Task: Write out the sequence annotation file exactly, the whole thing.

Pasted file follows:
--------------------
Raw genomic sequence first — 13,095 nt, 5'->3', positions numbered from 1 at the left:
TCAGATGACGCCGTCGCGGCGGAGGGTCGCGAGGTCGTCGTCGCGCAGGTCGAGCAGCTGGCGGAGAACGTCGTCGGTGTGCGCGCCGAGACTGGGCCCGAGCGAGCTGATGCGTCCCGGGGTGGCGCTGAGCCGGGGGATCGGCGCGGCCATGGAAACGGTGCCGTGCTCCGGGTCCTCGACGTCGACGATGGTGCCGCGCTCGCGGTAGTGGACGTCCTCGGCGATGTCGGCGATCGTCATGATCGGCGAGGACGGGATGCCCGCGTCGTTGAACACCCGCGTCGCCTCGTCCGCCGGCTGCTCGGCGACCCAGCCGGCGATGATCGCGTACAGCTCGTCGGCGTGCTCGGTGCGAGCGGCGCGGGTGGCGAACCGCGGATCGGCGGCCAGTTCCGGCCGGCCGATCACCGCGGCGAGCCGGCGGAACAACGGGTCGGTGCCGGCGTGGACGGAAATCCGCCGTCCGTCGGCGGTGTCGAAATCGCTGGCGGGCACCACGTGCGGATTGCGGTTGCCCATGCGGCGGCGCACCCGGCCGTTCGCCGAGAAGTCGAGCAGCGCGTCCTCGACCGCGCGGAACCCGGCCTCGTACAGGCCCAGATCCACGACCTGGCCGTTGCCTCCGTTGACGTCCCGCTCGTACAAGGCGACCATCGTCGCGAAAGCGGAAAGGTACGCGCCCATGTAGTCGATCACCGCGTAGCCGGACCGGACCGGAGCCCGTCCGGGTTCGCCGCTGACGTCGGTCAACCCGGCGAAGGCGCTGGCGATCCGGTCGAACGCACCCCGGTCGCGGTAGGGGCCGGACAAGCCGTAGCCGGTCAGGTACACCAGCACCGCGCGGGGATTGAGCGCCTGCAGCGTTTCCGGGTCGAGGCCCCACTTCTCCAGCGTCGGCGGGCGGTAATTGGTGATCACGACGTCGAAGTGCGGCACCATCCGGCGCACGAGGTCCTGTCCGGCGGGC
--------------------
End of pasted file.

Raw genomic sequence first — 13,095 nt, 5'->3', positions numbered from 1 at the left:
TCAGATGACGCCGTCGCGGCGGAGGGTCGCGAGGTCGTCGTCGCGCAGGTCGAGCAGCTGGCGGAGAACGTCGTCGGTGTGCGCGCCGAGACTGGGCCCGAGCGAGCTGATGCGTCCCGGGGTGGCGCTGAGCCGGGGGATCGGCGCGGCCATGGAAACGGTGCCGTGCTCCGGGTCCTCGACGTCGACGATGGTGCCGCGCTCGCGGTAGTGGACGTCCTCGGCGATGTCGGCGATCGTCATGATCGGCGAGGACGGGATGCCCGCGTCGTTGAACACCCGCGTCGCCTCGTCCGCCGGCTGCTCGGCGACCCAGCCGGCGATGATCGCGTACAGCTCGTCGGCGTGCTCGGTGCGAGCGGCGCGGGTGGCGAACCGCGGATCGGCGGCCAGTTCCGGCCGGCCGATCACCGCGGCGAGCCGGCGGAACAACGGGTCGGTGCCGGCGTGGACGGAAATCCGCCGTCCGTCGGCGGTGTCGAAATCGCTGGCGGGCACCACGTGCGGATTGCGGTTGCCCATGCGGCGGCGCACCCGGCCGTTCGCCGAGAAGTCGAGCAGCGCGTCCTCGACCGCGCGGAACCCGGCCTCGTACAGGCCCAGATCCACGACCTGGCCGTTGCCTCCGTTGACGTCCCGCTCGTACAAGGCGACCATCGTCGCGAAAGCGGAAAGGTACGCGCCCATGTAGTCGATCACCGCGTAGCCGGACCGGACCGGAGCCCGTCCGGGTTCGCCGCTGACGTCGGTCAACCCGGCGAAGGCGCTGGCGATCCGGTCGAACGCACCCCGGTCGCGGTAGGGGCCGGACAAGCCGTAGCCGGTCAGGTACACCAGCACCGCGCGGGGATTGAGCGCCTGCAGCGTTTCCGGGTCGAGGCCCCACTTCTCCAGCGTCGGCGGGCGGTAATTGGTGATCACGACGTCGAAGTGCGGCACCATCCGGCGCACGAGGTCCTGTCCGGCGGGC